Oral Joint Health Supplements
Abstract: Oral joint health supplements are popular in the equine industry despite, in many cases, a lack of understanding of the chemistry, pharmacology (particularly safety), and appropriate dosages of these products among owners and trainers. The most popular ingredients include glucosamine, chondroitin sulfate, and methylsulfonylmethane; however, a multitude of alternative supplements, including cetyl myristoleate, hyaluronic acid, ester-C, devil’s claw, yucca, garlic, and avocado/soybean unsaponifiable extracts, are also widely available. In this article, the most up-to-date information regarding the chemistry, pharmacokinetics (primarily absorption), safety, and dosing of oral joint health supplements is relayed in a practical manner. This information can help clinicians educate clients regarding the use of supplements to ensure that horses derive as much benefit as possible.
Complementary and alternative medical therapies, including the use of oral nutritional supplements, have become increasingly popular in the veterinary community, particularly the equine industry.1 Among these, joint health supplements are ubiquitously employed.1 Oral joint health supplements are popular not only because of the high incidence of osteoarthritis (OA; degenerative joint disease) in the equine population but also because of limitations of conventional medical treatment.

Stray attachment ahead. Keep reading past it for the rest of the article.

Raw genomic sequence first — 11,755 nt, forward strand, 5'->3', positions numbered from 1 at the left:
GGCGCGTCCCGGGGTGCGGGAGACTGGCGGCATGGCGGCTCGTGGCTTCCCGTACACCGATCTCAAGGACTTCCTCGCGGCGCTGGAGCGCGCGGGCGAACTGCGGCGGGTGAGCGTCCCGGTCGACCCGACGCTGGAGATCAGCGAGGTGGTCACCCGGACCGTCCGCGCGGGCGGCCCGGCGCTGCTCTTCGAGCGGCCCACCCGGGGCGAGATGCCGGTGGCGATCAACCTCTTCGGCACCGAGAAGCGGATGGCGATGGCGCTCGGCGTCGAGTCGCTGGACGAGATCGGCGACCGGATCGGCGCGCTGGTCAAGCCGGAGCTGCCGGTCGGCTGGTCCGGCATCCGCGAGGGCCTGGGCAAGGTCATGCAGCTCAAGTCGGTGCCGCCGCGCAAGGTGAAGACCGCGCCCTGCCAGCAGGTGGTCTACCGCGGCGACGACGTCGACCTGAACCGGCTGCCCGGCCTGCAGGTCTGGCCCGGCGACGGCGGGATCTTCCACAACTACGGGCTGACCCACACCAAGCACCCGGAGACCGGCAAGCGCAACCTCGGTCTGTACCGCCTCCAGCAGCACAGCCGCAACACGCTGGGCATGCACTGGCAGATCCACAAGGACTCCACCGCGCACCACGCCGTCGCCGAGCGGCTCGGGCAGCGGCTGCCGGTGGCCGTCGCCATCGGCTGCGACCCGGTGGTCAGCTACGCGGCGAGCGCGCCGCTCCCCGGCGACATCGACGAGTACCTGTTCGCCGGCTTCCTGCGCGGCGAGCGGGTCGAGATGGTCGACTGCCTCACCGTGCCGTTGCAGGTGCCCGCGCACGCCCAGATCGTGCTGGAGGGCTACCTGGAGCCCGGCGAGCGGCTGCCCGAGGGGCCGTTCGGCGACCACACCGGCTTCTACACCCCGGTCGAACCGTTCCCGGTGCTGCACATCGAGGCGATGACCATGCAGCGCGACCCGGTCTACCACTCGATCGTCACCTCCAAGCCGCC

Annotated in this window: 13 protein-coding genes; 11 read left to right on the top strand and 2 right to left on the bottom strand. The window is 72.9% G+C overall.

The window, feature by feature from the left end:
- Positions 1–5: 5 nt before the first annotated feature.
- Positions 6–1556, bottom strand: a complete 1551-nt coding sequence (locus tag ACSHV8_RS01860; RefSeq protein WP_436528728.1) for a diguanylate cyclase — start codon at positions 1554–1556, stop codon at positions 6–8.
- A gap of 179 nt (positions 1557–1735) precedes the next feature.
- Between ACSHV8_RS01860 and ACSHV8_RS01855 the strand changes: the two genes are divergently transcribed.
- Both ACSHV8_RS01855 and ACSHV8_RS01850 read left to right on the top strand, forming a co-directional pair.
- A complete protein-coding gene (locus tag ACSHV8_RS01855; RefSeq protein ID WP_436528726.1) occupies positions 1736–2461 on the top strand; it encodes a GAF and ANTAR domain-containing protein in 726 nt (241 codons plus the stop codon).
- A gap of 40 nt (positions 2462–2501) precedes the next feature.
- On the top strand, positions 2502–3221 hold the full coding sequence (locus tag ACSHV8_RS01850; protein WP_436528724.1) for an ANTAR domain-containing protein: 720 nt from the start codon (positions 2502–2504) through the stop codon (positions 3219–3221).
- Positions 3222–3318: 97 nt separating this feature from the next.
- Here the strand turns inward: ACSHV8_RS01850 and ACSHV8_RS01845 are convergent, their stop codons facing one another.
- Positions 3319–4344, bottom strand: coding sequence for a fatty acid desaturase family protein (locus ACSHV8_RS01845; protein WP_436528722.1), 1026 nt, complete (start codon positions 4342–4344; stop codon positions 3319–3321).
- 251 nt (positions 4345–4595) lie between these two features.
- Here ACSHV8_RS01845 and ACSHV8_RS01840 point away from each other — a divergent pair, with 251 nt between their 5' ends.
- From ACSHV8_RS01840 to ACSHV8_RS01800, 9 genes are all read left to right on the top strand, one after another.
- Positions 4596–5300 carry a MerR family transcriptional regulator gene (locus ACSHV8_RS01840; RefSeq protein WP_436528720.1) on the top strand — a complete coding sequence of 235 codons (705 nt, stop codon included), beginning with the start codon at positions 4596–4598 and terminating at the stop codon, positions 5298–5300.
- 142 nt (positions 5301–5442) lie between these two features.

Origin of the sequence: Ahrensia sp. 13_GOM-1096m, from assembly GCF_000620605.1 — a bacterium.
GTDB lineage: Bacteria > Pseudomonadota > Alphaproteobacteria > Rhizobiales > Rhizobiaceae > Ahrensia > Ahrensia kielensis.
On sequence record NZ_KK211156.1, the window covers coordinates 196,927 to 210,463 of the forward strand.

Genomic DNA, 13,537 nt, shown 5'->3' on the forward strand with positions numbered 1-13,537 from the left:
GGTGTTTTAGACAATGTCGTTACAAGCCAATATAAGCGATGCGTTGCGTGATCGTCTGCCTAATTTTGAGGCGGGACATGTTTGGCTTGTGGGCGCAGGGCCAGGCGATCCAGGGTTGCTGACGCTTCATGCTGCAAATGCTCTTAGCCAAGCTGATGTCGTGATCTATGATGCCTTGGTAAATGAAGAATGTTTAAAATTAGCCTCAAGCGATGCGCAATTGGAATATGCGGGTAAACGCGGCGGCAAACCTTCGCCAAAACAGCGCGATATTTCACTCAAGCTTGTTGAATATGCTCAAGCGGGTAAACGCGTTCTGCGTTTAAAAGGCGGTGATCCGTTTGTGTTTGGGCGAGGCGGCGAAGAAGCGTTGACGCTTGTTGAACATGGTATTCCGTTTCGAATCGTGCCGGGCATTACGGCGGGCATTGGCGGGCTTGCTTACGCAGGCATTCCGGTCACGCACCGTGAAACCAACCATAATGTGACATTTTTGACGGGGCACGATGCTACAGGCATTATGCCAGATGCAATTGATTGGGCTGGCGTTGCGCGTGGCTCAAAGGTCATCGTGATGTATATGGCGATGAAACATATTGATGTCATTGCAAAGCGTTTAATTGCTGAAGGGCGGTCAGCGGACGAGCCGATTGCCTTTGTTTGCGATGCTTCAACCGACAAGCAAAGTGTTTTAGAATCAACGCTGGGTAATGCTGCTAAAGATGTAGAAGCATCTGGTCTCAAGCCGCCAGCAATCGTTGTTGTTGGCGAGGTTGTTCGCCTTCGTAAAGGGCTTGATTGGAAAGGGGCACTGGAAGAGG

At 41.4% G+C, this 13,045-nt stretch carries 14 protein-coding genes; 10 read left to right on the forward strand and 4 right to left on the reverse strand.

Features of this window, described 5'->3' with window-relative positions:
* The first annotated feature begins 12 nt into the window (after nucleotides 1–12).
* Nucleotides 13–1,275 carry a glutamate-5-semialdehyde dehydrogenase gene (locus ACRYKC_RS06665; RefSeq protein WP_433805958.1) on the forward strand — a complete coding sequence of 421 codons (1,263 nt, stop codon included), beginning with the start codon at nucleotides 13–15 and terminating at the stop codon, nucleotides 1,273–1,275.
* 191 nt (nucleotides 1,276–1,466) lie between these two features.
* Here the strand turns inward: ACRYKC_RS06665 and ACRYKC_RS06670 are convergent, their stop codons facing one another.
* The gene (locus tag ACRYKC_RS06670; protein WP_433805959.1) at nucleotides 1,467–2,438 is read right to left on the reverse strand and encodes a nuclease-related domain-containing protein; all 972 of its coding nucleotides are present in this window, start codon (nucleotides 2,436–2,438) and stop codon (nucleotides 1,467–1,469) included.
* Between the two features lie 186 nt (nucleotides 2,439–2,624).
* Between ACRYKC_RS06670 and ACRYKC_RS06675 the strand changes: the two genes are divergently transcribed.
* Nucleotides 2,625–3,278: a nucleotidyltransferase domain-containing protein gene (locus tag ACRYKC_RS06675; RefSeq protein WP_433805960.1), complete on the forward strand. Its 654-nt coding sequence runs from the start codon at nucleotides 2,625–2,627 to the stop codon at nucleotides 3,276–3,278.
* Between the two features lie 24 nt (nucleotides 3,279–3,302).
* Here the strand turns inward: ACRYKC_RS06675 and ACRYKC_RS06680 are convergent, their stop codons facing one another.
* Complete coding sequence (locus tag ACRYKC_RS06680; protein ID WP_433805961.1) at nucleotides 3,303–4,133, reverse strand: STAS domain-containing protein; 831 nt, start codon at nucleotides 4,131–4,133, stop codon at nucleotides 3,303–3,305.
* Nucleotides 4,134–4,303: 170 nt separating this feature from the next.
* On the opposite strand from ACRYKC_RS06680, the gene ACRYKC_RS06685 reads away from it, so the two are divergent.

Despite the widespread availability and administration of oral nutritional supplements, these products are not considered to be drugs by the FDA. As a result, nutritional supplements, including equine oral joint health supplements, are poorly regulated and typically lack important pharmacologic information, such as absorption, distribution, metabolism, excretion, recommended dosages, and safety information. This dearth of basic scientific information makes it challenging for practicing veterinarians to identify quality oral joint health supplements.
Comprehensive reviews have been published regarding the medical management of equine OA2 and the use of nutraceuticals in horses with OA3 (both of these reviews include an up-to-date description of the pathophysiology of OA) as well as future OA management strategies.4 Together, these lay an excellent foundation for this discussion, which focuses on the rationale for the administration of various oral joint health supplements, including glucosamine, chondroitin sulfate, methylsulfonylmethane (MSM), and avocado/soybean unsaponifiable (ASU) extracts, either alone or in combination products, to horses with OA. This article examines the chemistry of articular cartilage and some oral joint health supplement components and presents the most up-to-date and relevant pharmacologic information available. This should allow practicing equine veterinarians to remain current with the ever-increasing information regarding oral joint health supplements and to facilitate product, formulation, and dosing decisions.